Yes, sometimes our policy is aggressive, but isn’t Macron’s policy aggressive too? Absolutely. And the political and economic position of France is weaker than the power of the French voice. We also have our own interests. For example, from the point of view of Hungarian interests, the enlargement of the European Union to the Balkans is important, and the accession of Macedonia and Serbia is particularly significant.

Speaking of enlargements, would it make any sense to expand the Visegrad Group? There are many voices saying that V4 lost its sense of purpose when it fulfilled its role, so perhaps new members would invest the organization with a new dynamic.

I agree. Slovenia and Croatia could be accepted. V4 would then extend from the Baltic Sea to the Adriatic, and it could gradually expand this cooperation even further to the Black Sea countries. But what are we talking about when 30 years after 1989 it takes ten hours to travel by train from Warsaw to Budapest?

You mentioned the Balkans. In her book Maria Teodorova names the countries of the region that produce positive associations with the concept of the Balkans.

Only Bulgarians.

Yes, and also the Albanians. What about the concept of Central Europe in our region? In Poland, for example, the first geographical identification for the vast majority of society would be that we belong to Central Europe, which sounds neutral.

For Hungarians, Czechs and Slovaks, this term does not have a negative coloring either. The book Mitteleuropa by the German liberal Friedrich Naumann, published in 1915, cast a shadow over it for a long time. He envisaged the Central European region under the rule of an integrated Germany of the Hohenzollern and Austro-Hungarian Habsburgs. For a long time, ideas from this book and the concept of Central Europe were commonly associated with each other.

The Prague Spring was a breakthrough for our generation, it was then that I realized that there was no other way, but to act together. I remember though that in the 1970s in Czechoslovakia or Poland hardly anyone was interested in understanding what Central Europe meant. In 1976 I was happy when I got my hands on the Parisian journal Kultura. I finally found Polish thought about the region! We started to promote the concept of Central Europe in our generation even before Kundera, but he was the one who gave it an international currency.

The Prague Spring was a breakthrough for our generation, it was then that I realized that there was no other way, but to act together.

So to return to your question: yes, the inhabitants of the Visegrad countries see themselves as part of Central Europe. They understand that this is not Western Europe, but it is not Eastern Europe either.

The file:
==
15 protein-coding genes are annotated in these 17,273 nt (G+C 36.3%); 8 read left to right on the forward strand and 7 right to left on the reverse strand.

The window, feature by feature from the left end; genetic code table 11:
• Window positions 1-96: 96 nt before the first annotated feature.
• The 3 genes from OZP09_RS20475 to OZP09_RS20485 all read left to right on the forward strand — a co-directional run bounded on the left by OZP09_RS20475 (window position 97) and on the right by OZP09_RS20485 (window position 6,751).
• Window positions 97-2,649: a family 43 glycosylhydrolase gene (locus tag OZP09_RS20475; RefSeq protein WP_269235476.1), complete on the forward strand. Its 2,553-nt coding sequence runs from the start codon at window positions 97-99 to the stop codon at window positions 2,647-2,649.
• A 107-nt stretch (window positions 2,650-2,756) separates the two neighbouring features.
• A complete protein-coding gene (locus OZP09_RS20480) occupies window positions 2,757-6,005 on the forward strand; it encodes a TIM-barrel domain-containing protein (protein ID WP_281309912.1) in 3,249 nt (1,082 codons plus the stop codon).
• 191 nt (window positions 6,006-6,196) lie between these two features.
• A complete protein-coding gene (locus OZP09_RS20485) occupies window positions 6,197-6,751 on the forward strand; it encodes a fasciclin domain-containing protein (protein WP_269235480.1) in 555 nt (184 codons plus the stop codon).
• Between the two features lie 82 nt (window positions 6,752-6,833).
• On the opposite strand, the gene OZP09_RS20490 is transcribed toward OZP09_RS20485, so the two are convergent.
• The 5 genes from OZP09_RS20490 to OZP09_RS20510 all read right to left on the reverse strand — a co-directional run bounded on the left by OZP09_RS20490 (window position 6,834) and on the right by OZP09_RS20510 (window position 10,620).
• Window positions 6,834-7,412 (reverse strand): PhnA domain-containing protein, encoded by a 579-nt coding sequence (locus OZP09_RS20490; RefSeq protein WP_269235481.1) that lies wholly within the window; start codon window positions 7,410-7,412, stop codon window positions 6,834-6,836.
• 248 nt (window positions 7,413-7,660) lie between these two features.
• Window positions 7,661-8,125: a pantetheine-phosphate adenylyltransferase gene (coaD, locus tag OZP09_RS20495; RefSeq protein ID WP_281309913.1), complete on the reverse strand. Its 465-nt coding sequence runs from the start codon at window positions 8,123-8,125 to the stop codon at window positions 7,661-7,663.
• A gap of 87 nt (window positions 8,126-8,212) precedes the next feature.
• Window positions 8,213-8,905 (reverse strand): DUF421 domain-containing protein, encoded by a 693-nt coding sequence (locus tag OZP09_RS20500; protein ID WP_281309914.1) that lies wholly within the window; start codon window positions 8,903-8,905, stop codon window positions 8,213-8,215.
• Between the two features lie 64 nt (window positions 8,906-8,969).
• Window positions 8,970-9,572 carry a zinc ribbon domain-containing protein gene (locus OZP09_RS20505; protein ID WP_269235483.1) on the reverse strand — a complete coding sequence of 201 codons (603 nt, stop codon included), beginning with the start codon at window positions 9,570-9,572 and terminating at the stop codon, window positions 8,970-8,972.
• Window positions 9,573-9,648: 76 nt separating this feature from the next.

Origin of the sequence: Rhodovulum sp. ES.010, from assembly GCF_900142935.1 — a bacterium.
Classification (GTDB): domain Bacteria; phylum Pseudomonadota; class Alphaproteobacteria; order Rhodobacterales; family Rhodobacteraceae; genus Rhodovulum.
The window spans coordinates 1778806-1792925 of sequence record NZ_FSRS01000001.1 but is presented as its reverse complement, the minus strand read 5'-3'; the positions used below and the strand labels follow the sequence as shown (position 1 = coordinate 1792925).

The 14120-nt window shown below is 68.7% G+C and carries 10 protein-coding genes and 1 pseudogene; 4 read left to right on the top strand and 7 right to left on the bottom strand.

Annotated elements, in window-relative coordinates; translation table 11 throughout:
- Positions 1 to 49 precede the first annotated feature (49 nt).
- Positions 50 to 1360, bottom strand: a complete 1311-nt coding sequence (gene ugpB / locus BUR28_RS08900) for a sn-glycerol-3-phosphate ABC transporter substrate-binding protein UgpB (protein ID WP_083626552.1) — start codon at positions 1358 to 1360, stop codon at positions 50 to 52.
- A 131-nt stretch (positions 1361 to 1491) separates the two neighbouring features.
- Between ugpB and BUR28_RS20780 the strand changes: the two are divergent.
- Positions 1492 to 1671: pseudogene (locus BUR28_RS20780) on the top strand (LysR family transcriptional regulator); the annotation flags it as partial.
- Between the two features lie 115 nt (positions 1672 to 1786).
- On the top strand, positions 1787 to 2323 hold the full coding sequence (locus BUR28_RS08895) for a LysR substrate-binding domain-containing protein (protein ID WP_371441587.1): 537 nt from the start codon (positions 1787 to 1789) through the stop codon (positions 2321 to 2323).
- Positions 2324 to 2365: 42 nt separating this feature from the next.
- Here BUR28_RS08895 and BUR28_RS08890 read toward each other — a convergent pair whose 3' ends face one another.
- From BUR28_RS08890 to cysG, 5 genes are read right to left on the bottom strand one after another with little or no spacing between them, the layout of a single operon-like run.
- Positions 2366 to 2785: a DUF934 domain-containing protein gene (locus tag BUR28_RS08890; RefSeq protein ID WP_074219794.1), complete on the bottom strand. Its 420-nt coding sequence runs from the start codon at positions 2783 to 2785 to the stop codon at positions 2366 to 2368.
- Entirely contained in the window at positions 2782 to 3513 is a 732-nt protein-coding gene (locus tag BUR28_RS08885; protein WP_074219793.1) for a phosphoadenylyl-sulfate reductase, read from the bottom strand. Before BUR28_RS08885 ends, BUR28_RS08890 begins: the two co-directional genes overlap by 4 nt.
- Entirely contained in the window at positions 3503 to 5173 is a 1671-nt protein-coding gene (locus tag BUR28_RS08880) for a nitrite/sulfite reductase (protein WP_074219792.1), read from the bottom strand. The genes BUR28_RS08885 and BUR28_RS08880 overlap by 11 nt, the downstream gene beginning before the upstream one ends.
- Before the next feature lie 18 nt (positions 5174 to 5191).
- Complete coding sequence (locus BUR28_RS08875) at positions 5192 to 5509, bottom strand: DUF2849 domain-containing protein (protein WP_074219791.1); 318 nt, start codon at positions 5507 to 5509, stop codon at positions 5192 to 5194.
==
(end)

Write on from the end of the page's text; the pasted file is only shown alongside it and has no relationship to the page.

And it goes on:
Are you convinced that the Czechs see it this way, too? It seems to me that they rather see themselves as an indigenous part of the West, and they see Poland as the East.

The Czechs feel they are part of Central Europe. It is a pan-European stereotype that our eastern neighbor belongs to an inferior class.

Just like the Austrian politician Klemens von Metternich, who once said that Asia began behind his garden. In your opinion, does Central Europe have any specific features, or perhaps it is a purgatory—no longer Eastern hell, but not yet Western heaven?

We—Hungarians, Czechs, Slovaks, Poles— have an inferiority complex. This is a shared feature. Being aware of our shared inferiority complex can liberate us from it. We have been affected by a tragic history, and we should be aware of shared traumas.

Sometimes we succumb to megalomania. Do you know that according to a recent OKO.press survey, 74% of Poles believe that it was they who suffered the most out of all the nations of the world? More than Jews, Armenians or Russians. Hungarians think the same. And I hear from the Slovenian intelligentsia that it was the Slovenians who suffered the most. We need to get out of this trap of thinking that we are the ones who have suffered the most. Every country of Central and Eastern Europe had its share of terrible times.

We—Hungarians, Czechs, Slovaks, Poles—have an inferiority complex. This is a shared feature. Being aware of our shared inferiority complex can liberate us from it.

You said that the West treats us as worse than them. However, how can they see us differently if we ourselves feel worse, if we share their point of view? We demand more from them than from ourselves.